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CERA’s bright young things

The future looks bright for some of CERA’s up-and-coming research stars with two early career researchers recently receiving Ophthalmic Research Institute of Australia (ORIA) grants and three PhD students receiving National Health and Medical Research Council (NHMRC) Postgraduate Scholarships.

Dr Nicole Van Bergen, Postdoctoral Fellow in Glaucoma Unit
Dr Van Bergen and her collaborators recimage-tools (79)ently demonstrated that mitochondria, the energy producers in cells, are dysfunctional in patients with primary open-angle glaucoma. The ORIA New Investigator Grant will enable Dr Van Bergen to continue her work to further explore the molecular mechanisms behind the mitochondrial failure and look at how these defects predispose cells to stress. This may be relevant in the optic nerve during times of energy crisis or oxidative stress. By understanding mitochondrial failure in glaucoma, she hopes to identify pathways for therapeutic intervention.

Dr Van Bergen has also received a University of Melbourne Early Career Researcher Grant and an Ian Potter Foundation Travel Grant.

Dr Guei-Sheung (Rick) Liu, Research Fellow in Cytoprotection Pharmacology Unit
Dr Liu was awarded an ORIA grant to continue investigating the potential of Vasostatin – a drug that inhibits blood vessel growth – to treat common causes of vision loss.

The majority of diseases that cause catastrophic loss of vision, including age-related macular degeneration and diabetic retinopathy (DR) are caused by excess blood vessel development, known as neovascularisation. At present, treatment of neovascularisation requires ongoing repeated injections directly into the eye. An effective, non-invasive and long-lasting treatment is urgently needed to relieve the burden on both patients and the healthcare system.

Dr Liu’s work aims to provide pre-clinical evidence that subconjunctival delivery (under the surface of the eye) of Vasostatin using adeno-associated virus gene delivery is an effective therapeutic strategy. This work has the potential to revolutionise the management of leading causes of blindness.

Dr Liu was also recently awarded a University of Melbourne Early Career Grant and received a Young Investigators Award at the International Symposium of Materials on Regenerative Medicine Taiwan.

Duncan Crombie, PhD student in Neuroregeneration Unit
Duncan was awarded an NHMRC Postgraduate Scholarship to research a rare genetic disease called Friedreich’s Ataxia (FRDA). FRDA is a devastating disease of the nervous system characterised by a loss of balance, coordination and muscular control. It also has serious side effects on the heart and vision. Duncan is attempting to use a FRDA patient’s own stem cells to grow healthy heart and eye cells in a laboratory. These cells will be used to better understand the pathology of FRDA, to conduct basic research on the disease and to test new drugs, prior to conducting clinical trials.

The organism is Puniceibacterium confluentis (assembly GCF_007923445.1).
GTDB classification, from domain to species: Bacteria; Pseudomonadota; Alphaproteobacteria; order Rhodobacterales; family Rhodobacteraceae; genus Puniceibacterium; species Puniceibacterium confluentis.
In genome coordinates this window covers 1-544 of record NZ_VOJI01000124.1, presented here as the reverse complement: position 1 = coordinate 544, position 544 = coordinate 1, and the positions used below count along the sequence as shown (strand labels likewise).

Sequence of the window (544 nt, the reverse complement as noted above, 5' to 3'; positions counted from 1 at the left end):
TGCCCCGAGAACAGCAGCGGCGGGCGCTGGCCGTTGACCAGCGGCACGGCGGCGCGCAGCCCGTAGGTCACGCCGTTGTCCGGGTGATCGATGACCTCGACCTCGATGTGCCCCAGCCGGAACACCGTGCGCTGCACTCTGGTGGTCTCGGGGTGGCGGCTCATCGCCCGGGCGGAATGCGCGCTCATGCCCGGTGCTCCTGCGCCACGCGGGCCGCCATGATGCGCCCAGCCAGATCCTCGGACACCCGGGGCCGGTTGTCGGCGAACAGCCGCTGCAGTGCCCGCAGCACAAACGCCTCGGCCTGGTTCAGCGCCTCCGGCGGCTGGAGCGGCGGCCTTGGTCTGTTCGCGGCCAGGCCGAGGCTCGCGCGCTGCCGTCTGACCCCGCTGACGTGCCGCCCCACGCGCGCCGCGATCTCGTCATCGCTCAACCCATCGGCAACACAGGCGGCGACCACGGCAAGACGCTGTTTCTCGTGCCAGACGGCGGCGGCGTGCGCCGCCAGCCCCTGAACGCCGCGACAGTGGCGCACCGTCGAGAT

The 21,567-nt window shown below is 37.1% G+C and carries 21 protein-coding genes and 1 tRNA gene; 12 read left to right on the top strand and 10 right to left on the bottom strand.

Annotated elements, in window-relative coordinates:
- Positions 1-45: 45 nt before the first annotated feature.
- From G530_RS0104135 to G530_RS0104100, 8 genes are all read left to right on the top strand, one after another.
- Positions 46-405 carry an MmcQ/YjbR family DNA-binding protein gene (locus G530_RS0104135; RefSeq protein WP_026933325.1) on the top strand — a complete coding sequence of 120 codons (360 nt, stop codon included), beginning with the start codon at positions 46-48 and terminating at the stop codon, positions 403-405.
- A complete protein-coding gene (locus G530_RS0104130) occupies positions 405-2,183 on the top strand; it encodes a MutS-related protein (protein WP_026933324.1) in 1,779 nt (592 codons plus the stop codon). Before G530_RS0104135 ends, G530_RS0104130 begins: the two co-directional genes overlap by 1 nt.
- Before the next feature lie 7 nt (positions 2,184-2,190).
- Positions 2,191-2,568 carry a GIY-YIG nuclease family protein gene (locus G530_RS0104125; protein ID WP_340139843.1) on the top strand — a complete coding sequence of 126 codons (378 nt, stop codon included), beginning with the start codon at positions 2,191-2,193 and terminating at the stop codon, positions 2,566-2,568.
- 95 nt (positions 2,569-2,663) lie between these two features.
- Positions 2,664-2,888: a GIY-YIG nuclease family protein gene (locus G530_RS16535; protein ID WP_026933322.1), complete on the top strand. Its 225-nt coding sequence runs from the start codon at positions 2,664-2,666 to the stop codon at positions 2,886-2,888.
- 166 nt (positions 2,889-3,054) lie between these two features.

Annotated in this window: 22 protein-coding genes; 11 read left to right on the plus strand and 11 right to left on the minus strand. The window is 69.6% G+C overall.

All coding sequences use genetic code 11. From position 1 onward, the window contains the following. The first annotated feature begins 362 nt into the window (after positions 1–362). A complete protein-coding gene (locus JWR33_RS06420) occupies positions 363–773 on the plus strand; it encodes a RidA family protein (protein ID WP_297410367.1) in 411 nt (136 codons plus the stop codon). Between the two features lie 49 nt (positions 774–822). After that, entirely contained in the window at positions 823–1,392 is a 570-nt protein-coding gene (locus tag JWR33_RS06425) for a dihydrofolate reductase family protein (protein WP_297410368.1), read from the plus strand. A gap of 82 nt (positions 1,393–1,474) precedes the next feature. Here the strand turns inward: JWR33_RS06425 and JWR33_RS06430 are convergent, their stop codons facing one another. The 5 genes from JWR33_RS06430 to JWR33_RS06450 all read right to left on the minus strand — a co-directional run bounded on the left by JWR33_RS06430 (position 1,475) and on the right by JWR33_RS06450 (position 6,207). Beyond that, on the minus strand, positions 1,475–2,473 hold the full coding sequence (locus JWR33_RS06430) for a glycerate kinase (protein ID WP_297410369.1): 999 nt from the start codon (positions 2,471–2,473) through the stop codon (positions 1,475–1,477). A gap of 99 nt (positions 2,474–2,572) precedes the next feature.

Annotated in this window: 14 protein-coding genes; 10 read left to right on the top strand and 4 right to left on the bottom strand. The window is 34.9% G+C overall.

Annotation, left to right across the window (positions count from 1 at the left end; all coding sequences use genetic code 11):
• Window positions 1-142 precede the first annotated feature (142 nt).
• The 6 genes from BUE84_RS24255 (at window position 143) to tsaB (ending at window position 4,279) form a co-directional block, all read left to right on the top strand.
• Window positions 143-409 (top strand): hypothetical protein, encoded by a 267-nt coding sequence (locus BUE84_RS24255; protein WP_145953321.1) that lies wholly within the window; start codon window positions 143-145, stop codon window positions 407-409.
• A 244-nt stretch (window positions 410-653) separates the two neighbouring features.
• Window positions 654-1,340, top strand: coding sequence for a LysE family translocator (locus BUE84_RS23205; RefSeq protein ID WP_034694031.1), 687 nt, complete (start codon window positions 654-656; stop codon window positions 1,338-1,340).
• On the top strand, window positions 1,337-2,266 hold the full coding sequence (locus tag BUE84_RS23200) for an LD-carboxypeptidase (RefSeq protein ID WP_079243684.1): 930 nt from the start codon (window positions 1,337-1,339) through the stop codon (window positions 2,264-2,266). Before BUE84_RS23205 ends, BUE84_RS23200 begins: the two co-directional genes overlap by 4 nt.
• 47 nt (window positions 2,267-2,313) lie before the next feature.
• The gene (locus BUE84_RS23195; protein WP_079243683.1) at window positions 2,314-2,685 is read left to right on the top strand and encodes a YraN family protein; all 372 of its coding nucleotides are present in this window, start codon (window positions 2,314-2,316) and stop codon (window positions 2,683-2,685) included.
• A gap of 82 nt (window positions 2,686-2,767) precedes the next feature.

Edith Holloway, PhD student in Health Services and Ocular Epidemiology Unit
Edith received an NHMRC Postgraduate Scholarship and Australian Rotary Health Ian Scott Mental Health Scholarship top-up to integrate an evidence-based treatment for depression into low vision rehabilitation services. Edith hopes this new treatment program will lead to ongoing improvements in participant’s quality of life and mental health. This is the first time in the world that a system to manage depression has been implemented into low vision services. If successful, this intervention could be suitable for application to other chronic health conditions such as diabetes, heart disease and oncology.

Melanie Larizza , PhD student in Health Services and Ocular Epidemiology Unit
Melanie received an NHMRC Postgraduate Scholarship to trial an innovative program to improve the management of DR. The individually tailored program will offer people with diabetes educational prompts and reminders (of their upcoming DR screening) over the telephone and/or using the short message service (SMS).

The trial will run in conjunction with the RetPath program, which offers free DR screening to people with diabetes when they visit a participating pathology centre for regular blood tests. People interested in participating in Melanie’s research will be randomly selected to either receive the educational prompts and reminders, in addition to the DR screening, or to receive the DR screening only.

This project will examine whether people who receive the educational prompts, in conjunction with DR screening, demonstrate improved knowledge of DR, better self-management, better diabetes-related quality of life, glycaemic control and attendance to routine screening for DR, compared to participants who are offered DR screening only.